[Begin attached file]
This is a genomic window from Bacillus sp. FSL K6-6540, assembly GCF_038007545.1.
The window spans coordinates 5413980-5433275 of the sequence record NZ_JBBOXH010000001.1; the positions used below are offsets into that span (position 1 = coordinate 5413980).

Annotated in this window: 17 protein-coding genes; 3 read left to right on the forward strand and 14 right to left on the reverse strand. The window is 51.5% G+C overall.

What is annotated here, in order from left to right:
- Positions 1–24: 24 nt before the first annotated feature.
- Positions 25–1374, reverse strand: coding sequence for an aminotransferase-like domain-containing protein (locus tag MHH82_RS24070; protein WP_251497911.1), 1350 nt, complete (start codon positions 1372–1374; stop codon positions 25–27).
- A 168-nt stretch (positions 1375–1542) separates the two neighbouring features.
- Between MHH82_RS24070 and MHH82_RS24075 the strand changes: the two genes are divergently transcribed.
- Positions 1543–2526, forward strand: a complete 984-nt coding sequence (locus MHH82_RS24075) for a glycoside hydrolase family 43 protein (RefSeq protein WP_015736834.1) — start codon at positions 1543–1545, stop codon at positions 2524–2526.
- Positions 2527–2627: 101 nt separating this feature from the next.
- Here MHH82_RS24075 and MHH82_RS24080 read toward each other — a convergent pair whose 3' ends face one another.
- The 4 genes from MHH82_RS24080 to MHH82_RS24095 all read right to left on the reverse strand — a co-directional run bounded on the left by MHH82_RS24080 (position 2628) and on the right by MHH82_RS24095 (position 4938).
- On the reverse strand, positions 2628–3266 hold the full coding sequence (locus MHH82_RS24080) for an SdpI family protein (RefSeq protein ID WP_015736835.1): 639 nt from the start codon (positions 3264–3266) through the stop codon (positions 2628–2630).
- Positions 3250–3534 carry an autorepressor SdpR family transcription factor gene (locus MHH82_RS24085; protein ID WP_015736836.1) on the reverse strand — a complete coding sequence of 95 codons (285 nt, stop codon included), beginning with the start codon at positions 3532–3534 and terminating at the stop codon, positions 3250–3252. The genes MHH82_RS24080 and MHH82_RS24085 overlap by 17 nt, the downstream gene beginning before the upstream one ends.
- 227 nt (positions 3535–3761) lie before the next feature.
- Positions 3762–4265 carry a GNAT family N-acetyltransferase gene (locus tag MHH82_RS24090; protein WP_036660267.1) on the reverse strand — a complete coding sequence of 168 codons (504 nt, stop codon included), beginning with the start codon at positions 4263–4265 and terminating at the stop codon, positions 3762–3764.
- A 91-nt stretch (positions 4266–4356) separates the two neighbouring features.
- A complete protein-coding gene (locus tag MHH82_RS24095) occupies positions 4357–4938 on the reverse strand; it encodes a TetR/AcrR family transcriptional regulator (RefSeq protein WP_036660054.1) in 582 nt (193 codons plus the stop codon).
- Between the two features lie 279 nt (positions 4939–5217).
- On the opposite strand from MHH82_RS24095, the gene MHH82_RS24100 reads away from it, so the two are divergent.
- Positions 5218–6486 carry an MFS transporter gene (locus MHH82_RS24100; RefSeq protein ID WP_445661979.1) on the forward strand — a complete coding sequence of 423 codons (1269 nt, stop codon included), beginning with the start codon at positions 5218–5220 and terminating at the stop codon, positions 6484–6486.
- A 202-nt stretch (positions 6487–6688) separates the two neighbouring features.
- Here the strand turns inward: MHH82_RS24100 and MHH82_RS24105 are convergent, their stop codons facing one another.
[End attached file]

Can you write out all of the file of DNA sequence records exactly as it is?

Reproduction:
This is a genomic window from Bacillus sp. FSL K6-6540, assembly GCF_038007545.1.
The window spans coordinates 5413980-5433275 of the sequence record NZ_JBBOXH010000001.1; the positions used below are offsets into that span (position 1 = coordinate 5413980).

Annotated in this window: 17 protein-coding genes; 3 read left to right on the forward strand and 14 right to left on the reverse strand. The window is 51.5% G+C overall.

What is annotated here, in order from left to right:
- Positions 1–24: 24 nt before the first annotated feature.
- Positions 25–1374, reverse strand: coding sequence for an aminotransferase-like domain-containing protein (locus tag MHH82_RS24070; protein WP_251497911.1), 1350 nt, complete (start codon positions 1372–1374; stop codon positions 25–27).
- A 168-nt stretch (positions 1375–1542) separates the two neighbouring features.
- Between MHH82_RS24070 and MHH82_RS24075 the strand changes: the two genes are divergently transcribed.
- Positions 1543–2526, forward strand: a complete 984-nt coding sequence (locus MHH82_RS24075) for a glycoside hydrolase family 43 protein (RefSeq protein WP_015736834.1) — start codon at positions 1543–1545, stop codon at positions 2524–2526.
- Positions 2527–2627: 101 nt separating this feature from the next.
- Here MHH82_RS24075 and MHH82_RS24080 read toward each other — a convergent pair whose 3' ends face one another.
- The 4 genes from MHH82_RS24080 to MHH82_RS24095 all read right to left on the reverse strand — a co-directional run bounded on the left by MHH82_RS24080 (position 2628) and on the right by MHH82_RS24095 (position 4938).
- On the reverse strand, positions 2628–3266 hold the full coding sequence (locus MHH82_RS24080) for an SdpI family protein (RefSeq protein ID WP_015736835.1): 639 nt from the start codon (positions 3264–3266) through the stop codon (positions 2628–2630).
- Positions 3250–3534 carry an autorepressor SdpR family transcription factor gene (locus MHH82_RS24085; protein ID WP_015736836.1) on the reverse strand — a complete coding sequence of 95 codons (285 nt, stop codon included), beginning with the start codon at positions 3532–3534 and terminating at the stop codon, positions 3250–3252. The genes MHH82_RS24080 and MHH82_RS24085 overlap by 17 nt, the downstream gene beginning before the upstream one ends.
- 227 nt (positions 3535–3761) lie before the next feature.
- Positions 3762–4265 carry a GNAT family N-acetyltransferase gene (locus tag MHH82_RS24090; protein WP_036660267.1) on the reverse strand — a complete coding sequence of 168 codons (504 nt, stop codon included), beginning with the start codon at positions 4263–4265 and terminating at the stop codon, positions 3762–3764.
- A 91-nt stretch (positions 4266–4356) separates the two neighbouring features.
- A complete protein-coding gene (locus tag MHH82_RS24095) occupies positions 4357–4938 on the reverse strand; it encodes a TetR/AcrR family transcriptional regulator (RefSeq protein WP_036660054.1) in 582 nt (193 codons plus the stop codon).
- Between the two features lie 279 nt (positions 4939–5217).
- On the opposite strand from MHH82_RS24095, the gene MHH82_RS24100 reads away from it, so the two are divergent.
- Positions 5218–6486 carry an MFS transporter gene (locus MHH82_RS24100; RefSeq protein ID WP_445661979.1) on the forward strand — a complete coding sequence of 423 codons (1269 nt, stop codon included), beginning with the start codon at positions 5218–5220 and terminating at the stop codon, positions 6484–6486.
- A 202-nt stretch (positions 6487–6688) separates the two neighbouring features.
- Here the strand turns inward: MHH82_RS24100 and MHH82_RS24105 are convergent, their stop codons facing one another.